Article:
The Children´s War Victims Monument
An academic sculptor professor Marie Uchytilová was deeply touched by the tragedy of the crime in Lidice. In 1969 she decided to create bronze monument of Lidice children that should be also understood as A Monument of children’s war victims.
To create eighty-two statues of children in an above-life-size height took her two decades. The atelier where the monument was created was meanwhile visited by tens of thousands of people from the whole world. They started collecting money spontaneously so that the monument could be realized as it already touched everyone who had seen it.
In March 1989 the author finished her art work in plaster however she never saw any money from the collected donations. Therefore she cast in bronze the first three statues from her own savings. Unfortunately in autumn 1989 she unexpectedly died. She could only see her whole life work placed in Lidice in her imagination.
Her husband J. V. Hampl continued in the work since 1990 on his own. In spring 1995 there was a concrete rest cased by marble blocks made on the marked place. Afterwards the moment that was awaited for long time came. 30 children in bronze shape returns to their mothers in Lidice. Since summer 1996 more statues were installed with a different time in between each installation. The last seven were uncovered in 2000. Currently there are 42 girls and 40 boys murdered in 1942 looking at the valley.
In November 2010, a statue of a little girl, which was located right in the foreground, was stolen. Given the considerable public interest an account was opened to collect finances to restore the statue. On this basis it was possible to make a copy and install it to its original position.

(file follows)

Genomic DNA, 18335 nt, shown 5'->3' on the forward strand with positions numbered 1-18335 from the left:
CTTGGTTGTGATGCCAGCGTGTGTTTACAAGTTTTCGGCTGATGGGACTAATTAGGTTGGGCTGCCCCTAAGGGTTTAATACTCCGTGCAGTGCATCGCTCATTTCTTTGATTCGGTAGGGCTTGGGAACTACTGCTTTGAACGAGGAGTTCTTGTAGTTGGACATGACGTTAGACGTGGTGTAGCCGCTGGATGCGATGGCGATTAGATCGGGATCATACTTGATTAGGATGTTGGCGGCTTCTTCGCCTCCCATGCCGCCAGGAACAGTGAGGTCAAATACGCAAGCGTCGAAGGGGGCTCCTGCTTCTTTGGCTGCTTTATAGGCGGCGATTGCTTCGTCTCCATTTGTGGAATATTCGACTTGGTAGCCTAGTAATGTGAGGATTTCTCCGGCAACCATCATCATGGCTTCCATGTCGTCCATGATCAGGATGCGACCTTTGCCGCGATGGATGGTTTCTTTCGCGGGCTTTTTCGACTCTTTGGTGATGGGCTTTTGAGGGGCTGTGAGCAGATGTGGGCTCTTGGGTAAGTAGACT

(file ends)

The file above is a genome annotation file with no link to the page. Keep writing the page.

Big thanks belongs to everyone who both morally and financially supported the work of Marie Uchytilová and implementer sculpture in bronze Jiří V. Hampl.
17th January 1924 – 16th November 1989
Marie Uchytilová spent her childhood and the student years in Pilsen where she studied sculpture by the professor Otakar Walter. In 1945–1950 she used to visit the Art Academy in Prague where she studied by professor Otakar Španiel (medal-sculpture). Afterwards she became a professor of sculpture at a special school of arts in Prague.
She created a large number of plastics, portraits and medals. She created a statue of Barunka for Česká Skalice and her one crown coin motive of a woman planting a basswood offspring used to be our currency used for the longest time. Since 1969 she continuously worked on the Monument of children’s war victims, the first one of its kind in the world.
She died unexpectedly of a heart attack the evening before November 17 1989.